Competition in 1964. He recently
recorded the Shostakovich First
Concerto and Concerto under the
baton of Zubin Mehta with the Israel
Philharmonic. In 1987, Perlman
joined the Israel Philharmonic for an
unprecedented Western performance
in the Eastern Bloc cities of Bu-
dapest and Warsaw.
The program tonight will include
Bach's Sonata in C Major for Two
Violins and Piano, Prokofiev's
Sonata for Two Violins Op. 56,
Mozart's Duos in G and B-flat Ma-
jor, both for violin and viola, and
Moszkowski's Suite for Two Violins
and Piano, Op. 71. The Bach Sonata
displays a fine counterpoint between
the two battling violins, showcasing

the technical skills of the
performers. The second piece by
Prokofiev is a sharp contrast to the
first. The piece lacks the virtuosic
show of the two rapid movements of
the Bach. Mozart's Duos showcase
the cute grace notes characteristic of
Mozart music, allowing the per-
formers some latitude in interpreta-
tion. The final Suite of Moszkowski
is a loose assembly of movements.
The first movement takes the form
of a sonata, while the last movement
enables the two violins to return to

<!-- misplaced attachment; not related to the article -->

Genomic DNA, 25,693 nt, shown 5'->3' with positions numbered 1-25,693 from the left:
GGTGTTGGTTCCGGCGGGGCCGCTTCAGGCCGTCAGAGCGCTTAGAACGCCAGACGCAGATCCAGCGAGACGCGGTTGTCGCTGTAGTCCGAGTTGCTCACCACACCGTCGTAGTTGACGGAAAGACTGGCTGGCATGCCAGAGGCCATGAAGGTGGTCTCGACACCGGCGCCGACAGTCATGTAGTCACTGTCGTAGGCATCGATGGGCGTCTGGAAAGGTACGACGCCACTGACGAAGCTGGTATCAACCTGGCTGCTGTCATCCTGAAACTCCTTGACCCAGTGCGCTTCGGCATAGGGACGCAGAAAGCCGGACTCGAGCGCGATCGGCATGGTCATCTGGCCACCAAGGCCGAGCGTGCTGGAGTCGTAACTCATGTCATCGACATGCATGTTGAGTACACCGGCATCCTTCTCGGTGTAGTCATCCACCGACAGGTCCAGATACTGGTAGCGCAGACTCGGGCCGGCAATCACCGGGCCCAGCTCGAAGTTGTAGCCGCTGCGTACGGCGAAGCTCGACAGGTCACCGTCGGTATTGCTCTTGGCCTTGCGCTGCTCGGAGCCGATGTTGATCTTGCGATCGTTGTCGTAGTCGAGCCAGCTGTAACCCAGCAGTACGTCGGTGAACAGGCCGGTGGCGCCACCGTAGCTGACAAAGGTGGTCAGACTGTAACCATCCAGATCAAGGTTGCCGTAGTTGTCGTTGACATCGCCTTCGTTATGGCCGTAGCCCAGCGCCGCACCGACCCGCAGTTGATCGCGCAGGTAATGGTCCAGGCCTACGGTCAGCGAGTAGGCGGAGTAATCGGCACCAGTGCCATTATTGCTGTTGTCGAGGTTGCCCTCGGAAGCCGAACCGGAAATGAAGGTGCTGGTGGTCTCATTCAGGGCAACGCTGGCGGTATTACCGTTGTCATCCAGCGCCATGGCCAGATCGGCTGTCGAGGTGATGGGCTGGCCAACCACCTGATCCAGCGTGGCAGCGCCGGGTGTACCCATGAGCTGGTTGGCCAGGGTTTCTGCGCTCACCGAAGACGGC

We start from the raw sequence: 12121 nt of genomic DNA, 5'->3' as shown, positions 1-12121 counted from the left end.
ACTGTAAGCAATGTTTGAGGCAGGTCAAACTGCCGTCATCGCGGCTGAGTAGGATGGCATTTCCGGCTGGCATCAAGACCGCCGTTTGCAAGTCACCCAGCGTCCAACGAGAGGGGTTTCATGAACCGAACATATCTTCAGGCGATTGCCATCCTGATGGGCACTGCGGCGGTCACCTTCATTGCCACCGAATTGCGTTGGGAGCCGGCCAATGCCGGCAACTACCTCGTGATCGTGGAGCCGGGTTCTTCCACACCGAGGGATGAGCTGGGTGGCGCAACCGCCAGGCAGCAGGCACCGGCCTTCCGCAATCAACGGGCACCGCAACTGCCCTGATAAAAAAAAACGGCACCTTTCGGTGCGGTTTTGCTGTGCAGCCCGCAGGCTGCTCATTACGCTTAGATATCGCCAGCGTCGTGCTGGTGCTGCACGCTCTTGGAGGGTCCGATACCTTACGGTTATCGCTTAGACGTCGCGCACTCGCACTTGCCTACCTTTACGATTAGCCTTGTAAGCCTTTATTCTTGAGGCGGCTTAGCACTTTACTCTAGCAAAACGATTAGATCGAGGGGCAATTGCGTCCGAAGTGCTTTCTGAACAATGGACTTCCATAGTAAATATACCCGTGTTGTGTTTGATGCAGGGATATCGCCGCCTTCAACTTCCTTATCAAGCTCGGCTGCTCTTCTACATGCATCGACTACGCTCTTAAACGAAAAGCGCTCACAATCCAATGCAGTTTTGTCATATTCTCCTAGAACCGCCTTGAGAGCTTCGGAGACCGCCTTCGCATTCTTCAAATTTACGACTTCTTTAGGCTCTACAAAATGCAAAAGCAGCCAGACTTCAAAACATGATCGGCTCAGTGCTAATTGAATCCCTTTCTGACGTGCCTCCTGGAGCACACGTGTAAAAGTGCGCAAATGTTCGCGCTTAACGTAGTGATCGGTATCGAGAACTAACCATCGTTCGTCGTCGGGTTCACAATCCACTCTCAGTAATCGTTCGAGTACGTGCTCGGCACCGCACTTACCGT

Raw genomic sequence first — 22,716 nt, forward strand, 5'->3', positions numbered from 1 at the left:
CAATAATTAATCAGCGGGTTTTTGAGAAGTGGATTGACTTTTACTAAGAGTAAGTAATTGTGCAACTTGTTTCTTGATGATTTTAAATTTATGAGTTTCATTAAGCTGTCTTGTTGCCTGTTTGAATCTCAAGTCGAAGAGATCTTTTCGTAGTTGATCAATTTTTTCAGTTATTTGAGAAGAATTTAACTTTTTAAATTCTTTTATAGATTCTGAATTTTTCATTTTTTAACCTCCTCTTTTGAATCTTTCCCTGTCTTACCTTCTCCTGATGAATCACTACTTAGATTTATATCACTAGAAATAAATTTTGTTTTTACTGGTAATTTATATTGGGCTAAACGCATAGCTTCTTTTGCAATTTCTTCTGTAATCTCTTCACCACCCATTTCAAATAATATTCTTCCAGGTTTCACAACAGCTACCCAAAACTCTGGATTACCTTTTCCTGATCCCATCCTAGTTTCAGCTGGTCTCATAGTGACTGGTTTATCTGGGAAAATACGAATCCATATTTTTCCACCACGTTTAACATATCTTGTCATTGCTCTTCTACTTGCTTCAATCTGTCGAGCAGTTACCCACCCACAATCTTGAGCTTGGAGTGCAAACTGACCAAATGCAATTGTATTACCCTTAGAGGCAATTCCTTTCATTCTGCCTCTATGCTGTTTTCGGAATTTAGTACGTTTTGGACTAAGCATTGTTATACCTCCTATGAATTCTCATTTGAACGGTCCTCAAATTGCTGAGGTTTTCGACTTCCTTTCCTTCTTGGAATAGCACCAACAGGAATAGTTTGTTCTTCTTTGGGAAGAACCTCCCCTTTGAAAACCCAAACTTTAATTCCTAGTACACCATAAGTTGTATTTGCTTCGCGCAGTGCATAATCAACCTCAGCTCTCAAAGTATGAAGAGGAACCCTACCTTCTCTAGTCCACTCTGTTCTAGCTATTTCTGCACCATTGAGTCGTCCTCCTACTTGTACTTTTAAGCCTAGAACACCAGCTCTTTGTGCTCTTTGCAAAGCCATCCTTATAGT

the counterpoint with which they
began the concert.

Eric B. and Rakim
Let the Rhythm Hit 'Em
MCA
The word is that Eric B. and
Rakim really aren't back in this
motherfucker again. The allegations
seem to imply that the coldest
S.O.B. in rap hasn't really lost it,
but that he's back, way far back -
completely left behind, in fact.
When Follow the Leader was re-
leased back in '88, I remember feel-
ing shortchanged. But now, there's
no disputing that the dynamic duo
had merely fooled me by changing
the times rather than changing with
the times. The best way to approach
this LP is with a clean slate.
Almost four months after its
initial release, Let the Rhythm Ilit
'Em is a definitive statement of its
times. The title track is a reaffirma-
tion of the past into the future -
the D.J. comes first. Eric B. is one
who has clearly learned from the
Bomb Squad with his increasingly
dense onslaught of assorted sound
and noise. Near the end of "Let the
Rhythm Hit 'Em" when Eric B.
pulls all the stops, you can hear